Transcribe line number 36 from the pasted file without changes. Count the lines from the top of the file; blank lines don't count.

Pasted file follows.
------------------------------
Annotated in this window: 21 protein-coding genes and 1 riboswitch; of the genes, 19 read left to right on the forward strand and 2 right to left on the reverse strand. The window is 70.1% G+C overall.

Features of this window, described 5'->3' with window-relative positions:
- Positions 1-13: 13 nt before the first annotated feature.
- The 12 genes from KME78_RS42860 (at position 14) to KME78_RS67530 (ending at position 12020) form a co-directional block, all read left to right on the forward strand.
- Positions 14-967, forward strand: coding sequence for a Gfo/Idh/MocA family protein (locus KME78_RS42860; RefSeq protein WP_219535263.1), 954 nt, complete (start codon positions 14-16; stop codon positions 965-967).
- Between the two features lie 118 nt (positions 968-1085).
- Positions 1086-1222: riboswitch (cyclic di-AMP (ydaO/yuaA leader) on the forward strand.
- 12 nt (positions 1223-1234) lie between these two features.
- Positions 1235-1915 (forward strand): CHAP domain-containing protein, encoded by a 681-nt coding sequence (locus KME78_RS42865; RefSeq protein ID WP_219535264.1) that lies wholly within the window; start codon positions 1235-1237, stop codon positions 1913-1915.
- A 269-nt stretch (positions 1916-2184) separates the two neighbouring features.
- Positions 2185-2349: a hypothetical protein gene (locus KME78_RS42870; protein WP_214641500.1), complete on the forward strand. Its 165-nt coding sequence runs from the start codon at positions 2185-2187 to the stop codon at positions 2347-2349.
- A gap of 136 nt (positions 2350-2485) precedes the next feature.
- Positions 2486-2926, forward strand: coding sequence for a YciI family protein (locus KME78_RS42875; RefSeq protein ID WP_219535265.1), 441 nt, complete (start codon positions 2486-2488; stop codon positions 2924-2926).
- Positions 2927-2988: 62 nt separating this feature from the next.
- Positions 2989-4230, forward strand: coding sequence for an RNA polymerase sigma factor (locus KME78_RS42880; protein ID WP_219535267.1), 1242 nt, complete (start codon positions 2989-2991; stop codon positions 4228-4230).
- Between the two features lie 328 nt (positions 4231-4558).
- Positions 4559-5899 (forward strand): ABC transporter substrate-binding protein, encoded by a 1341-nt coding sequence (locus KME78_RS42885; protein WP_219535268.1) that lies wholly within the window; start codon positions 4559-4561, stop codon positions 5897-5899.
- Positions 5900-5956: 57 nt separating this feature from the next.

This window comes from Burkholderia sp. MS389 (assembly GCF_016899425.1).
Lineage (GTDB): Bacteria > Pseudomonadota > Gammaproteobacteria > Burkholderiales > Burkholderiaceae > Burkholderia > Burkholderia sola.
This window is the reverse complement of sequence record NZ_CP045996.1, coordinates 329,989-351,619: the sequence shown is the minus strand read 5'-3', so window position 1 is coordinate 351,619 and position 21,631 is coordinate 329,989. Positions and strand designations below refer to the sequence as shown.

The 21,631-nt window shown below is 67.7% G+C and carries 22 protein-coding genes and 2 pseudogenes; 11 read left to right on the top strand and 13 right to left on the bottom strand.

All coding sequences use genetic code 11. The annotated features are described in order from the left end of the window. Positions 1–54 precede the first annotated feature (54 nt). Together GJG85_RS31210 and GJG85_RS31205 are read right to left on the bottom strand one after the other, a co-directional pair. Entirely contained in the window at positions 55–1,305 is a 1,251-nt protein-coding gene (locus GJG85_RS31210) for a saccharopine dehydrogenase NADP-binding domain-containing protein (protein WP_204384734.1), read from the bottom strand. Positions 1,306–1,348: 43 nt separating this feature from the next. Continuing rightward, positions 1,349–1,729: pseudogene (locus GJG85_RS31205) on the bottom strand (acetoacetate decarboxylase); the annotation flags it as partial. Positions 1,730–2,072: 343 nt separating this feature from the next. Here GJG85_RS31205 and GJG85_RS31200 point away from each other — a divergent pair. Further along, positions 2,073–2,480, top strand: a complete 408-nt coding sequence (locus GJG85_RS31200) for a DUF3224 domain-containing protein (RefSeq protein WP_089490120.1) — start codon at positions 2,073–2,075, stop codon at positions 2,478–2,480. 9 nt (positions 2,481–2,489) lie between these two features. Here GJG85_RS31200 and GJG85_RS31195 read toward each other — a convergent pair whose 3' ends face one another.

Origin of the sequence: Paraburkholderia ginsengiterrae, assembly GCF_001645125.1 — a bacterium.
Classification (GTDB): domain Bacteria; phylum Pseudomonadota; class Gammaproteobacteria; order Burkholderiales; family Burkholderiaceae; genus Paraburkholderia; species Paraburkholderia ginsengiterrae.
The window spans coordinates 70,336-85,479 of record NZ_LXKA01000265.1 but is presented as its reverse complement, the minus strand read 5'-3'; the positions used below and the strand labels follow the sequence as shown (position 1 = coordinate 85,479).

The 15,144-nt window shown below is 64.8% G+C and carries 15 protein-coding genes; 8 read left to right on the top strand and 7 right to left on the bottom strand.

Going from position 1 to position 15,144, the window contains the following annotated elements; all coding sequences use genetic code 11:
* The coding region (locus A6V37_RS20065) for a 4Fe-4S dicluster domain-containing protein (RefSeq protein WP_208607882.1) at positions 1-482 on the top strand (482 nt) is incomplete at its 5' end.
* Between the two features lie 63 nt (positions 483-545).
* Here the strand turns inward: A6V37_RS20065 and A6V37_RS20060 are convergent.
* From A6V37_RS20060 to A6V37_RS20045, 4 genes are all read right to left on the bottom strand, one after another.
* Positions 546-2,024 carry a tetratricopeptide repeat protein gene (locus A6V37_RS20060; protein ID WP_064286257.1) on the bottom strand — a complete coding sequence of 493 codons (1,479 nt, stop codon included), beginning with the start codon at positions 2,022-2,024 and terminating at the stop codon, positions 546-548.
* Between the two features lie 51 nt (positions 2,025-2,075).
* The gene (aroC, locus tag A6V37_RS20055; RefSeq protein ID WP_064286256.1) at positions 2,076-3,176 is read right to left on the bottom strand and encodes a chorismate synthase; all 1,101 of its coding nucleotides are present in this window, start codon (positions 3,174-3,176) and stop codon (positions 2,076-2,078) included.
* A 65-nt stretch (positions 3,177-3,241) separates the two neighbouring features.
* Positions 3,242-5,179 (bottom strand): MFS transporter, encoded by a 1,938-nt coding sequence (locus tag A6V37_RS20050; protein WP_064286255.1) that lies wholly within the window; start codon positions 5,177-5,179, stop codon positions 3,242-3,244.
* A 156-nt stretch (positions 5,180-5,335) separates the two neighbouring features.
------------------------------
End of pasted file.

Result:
* A 65-nt stretch (positions 3,177-3,241) separates the two neighbouring features.